42. Yes, the reader always want to read posts that could give them inspiration – not just talking this and that.

    Sharing lesson & inspiration with readers is a nice thing to do – something which I ignore before this. And now you make me realize about it.

    Thanks a lot =)

  43. I loved all your points here. Thanks for the flickr idea! Can you give an example of point number three (in your list :)?

  44. Hey Tara,

    This post inspired me. Since most people enjoy talking about themselves and the lessons learned, this is a wonderful idea.

    I’m thinking it would humanize my gift shop. (not really a blogger), but still need great ideas to encourage visitors and I find them here.

    We have a brand new look! Check it out!

    Thank You!

    Deborah

  45. “You know, the “5 Tips for Yada Yada” or “7 Ways to Blah Blah” posts.” That’s so funny! I have to blogs, The HCG Diet 411 Blog @ http://www.hcg411.info and i-Blogger http://www.i-blogger.info and I can’t tell you how many posts I have written like, 5 Tips For Yada Yada Yada. Classic!!!

  46. Tara, I follow both Scoutie Girl and Problogger, so I was really pleased to see your guest post this morning! I really love your suggestion to get brave and perhaps write an entire post about an inspiring CC licensed image. I can look through Flickr for hours on end in amazement and fascination with all the beautiful and creative images people post. I don’t know where we’d be without CC, what a phenomenal tool for the blogging/publishing/photography community. Thank you for your fabulous tips!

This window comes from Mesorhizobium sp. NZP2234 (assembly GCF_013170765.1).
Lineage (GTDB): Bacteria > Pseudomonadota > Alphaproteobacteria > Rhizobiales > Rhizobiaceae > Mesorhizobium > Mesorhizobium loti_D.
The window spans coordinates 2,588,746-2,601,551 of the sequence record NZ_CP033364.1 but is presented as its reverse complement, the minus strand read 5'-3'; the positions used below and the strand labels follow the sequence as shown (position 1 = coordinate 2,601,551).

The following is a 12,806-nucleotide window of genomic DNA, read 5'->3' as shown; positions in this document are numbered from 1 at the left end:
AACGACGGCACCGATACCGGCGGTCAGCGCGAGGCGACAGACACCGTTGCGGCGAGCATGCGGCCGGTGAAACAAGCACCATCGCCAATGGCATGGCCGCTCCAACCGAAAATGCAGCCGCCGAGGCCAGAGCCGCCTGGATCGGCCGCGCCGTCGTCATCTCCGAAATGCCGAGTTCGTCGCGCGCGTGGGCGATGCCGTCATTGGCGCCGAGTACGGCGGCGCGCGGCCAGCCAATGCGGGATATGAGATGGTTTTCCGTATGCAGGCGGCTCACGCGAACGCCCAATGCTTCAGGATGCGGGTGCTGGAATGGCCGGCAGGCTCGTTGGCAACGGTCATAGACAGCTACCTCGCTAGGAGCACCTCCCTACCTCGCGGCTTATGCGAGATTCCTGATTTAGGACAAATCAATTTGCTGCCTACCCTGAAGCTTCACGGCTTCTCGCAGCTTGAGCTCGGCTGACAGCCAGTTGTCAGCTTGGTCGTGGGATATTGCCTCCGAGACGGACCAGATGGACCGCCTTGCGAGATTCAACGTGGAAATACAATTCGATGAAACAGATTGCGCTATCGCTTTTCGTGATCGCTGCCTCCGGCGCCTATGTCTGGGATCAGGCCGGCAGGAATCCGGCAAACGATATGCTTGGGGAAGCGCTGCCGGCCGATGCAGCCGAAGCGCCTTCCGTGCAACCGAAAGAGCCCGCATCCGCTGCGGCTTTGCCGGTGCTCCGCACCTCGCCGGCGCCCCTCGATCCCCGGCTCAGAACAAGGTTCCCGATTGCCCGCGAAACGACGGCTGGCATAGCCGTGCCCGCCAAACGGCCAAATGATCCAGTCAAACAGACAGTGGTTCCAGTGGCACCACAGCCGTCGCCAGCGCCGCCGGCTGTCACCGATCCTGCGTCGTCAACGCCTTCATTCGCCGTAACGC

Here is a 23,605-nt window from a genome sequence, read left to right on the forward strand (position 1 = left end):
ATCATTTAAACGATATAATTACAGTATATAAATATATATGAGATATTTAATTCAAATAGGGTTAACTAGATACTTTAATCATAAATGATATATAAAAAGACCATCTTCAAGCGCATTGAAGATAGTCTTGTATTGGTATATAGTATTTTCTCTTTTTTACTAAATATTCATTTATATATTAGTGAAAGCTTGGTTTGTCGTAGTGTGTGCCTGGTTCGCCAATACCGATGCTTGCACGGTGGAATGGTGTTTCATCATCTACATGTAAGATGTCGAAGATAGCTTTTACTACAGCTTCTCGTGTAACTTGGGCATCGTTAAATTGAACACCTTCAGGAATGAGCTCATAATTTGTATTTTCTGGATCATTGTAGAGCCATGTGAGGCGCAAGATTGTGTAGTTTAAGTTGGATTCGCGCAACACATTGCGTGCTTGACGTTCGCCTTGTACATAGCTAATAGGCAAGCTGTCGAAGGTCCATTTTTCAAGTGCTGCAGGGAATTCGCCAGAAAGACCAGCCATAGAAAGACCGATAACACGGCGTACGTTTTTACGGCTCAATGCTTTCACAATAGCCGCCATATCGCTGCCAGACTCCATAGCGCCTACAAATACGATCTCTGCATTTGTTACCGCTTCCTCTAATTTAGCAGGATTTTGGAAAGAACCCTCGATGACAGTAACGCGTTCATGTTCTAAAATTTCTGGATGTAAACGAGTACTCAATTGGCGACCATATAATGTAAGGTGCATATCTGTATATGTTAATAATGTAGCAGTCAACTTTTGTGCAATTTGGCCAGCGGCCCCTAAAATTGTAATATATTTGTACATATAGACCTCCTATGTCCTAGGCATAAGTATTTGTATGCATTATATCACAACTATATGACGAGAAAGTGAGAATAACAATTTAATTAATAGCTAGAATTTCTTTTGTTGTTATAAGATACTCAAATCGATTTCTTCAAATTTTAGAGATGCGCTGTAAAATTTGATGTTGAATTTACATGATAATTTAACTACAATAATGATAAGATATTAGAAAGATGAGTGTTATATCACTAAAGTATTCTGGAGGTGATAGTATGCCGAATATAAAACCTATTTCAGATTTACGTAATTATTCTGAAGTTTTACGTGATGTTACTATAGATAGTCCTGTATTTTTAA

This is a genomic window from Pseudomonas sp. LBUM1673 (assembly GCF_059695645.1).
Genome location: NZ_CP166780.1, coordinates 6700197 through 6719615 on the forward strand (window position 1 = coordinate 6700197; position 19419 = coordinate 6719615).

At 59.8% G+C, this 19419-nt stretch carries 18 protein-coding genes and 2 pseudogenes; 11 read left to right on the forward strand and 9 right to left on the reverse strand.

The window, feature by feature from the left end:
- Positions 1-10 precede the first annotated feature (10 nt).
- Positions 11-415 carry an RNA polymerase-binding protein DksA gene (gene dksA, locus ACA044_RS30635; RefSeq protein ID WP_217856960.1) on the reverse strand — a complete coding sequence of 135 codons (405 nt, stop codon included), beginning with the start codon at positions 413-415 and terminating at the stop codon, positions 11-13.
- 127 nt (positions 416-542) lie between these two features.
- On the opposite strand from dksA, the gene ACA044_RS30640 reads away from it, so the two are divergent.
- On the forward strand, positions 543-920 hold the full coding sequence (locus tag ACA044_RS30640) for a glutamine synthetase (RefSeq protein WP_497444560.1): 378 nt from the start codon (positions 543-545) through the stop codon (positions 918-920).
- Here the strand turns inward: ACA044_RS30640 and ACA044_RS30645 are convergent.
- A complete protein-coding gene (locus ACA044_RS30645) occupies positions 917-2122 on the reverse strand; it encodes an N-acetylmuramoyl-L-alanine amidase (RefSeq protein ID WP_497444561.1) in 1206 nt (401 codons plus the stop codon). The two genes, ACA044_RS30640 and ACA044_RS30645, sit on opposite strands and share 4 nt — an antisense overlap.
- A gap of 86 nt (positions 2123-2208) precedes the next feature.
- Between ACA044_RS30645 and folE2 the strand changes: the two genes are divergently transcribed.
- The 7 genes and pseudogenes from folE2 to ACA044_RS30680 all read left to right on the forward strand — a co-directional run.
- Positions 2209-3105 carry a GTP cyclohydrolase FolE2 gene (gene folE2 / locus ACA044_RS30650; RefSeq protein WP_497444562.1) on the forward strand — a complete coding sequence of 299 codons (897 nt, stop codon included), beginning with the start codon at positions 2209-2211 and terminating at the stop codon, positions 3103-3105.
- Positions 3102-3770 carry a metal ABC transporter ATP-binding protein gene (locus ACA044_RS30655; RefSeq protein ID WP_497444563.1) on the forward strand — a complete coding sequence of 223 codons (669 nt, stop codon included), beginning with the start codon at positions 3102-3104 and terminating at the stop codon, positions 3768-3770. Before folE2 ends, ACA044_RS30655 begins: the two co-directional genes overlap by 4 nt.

47. Tara, I think experiential blogs are harder to get a foothold. We have one and though people tell us that they love our site, I feel like list blogs do better, especially in the travel world. I try really hard not to do list posts because I find them to be dull and often stereotyped — especially in travel — because people tend to write lists like, “where you should go this year,” the “next hot spot,” etc. The question I have is how do you make an experiential blog also a “scannable” blog. It’s a tough question.

  48. I love your advise. I am new to blogging and about everything else online. I have been online for 11 months attempting to market my handmade porcelain ceramics. Your advise is easy to understand and I really appreciate your style as it is so much more creative then alot of advise I have been trying to absorb from other sites. As an artist it is great to find someone who can translate this techy stuff in an interesting and creative way.
    Thank you and keep up the great work!
    Nancy

  49. @frenchee here’s a post that i wrote that was inspired by the “true cost” of the american health care debate and how that related to buying handmade goods: http://www.scoutiegirl.com/wp-admin/post.php?action=edit&post=6755 i think that’s a pretty good example of my third point. thanks for asking!

    @akila as the writing on my blog gets longer & longer, i’m using tags more often, as well as headlines. not always for the usual headline purposes, sometimes just for dramatic effect ;) i think those techniques really break up my writing and give a dynamic effect that a physical page doesn’t have!

  50. Writing stories about where I live is what my blog is all about. I save the ‘lists’ for my talk radio show on http://www.roatanradio.com

    -What you do and don’t need on Roatan.
    -How you can tell a newbie will make it on Roatan.
    -Things I’m glad I can’t get or don’t want on Roatan.

    Those are the only kind of lists I use. So far it’s working pretty good.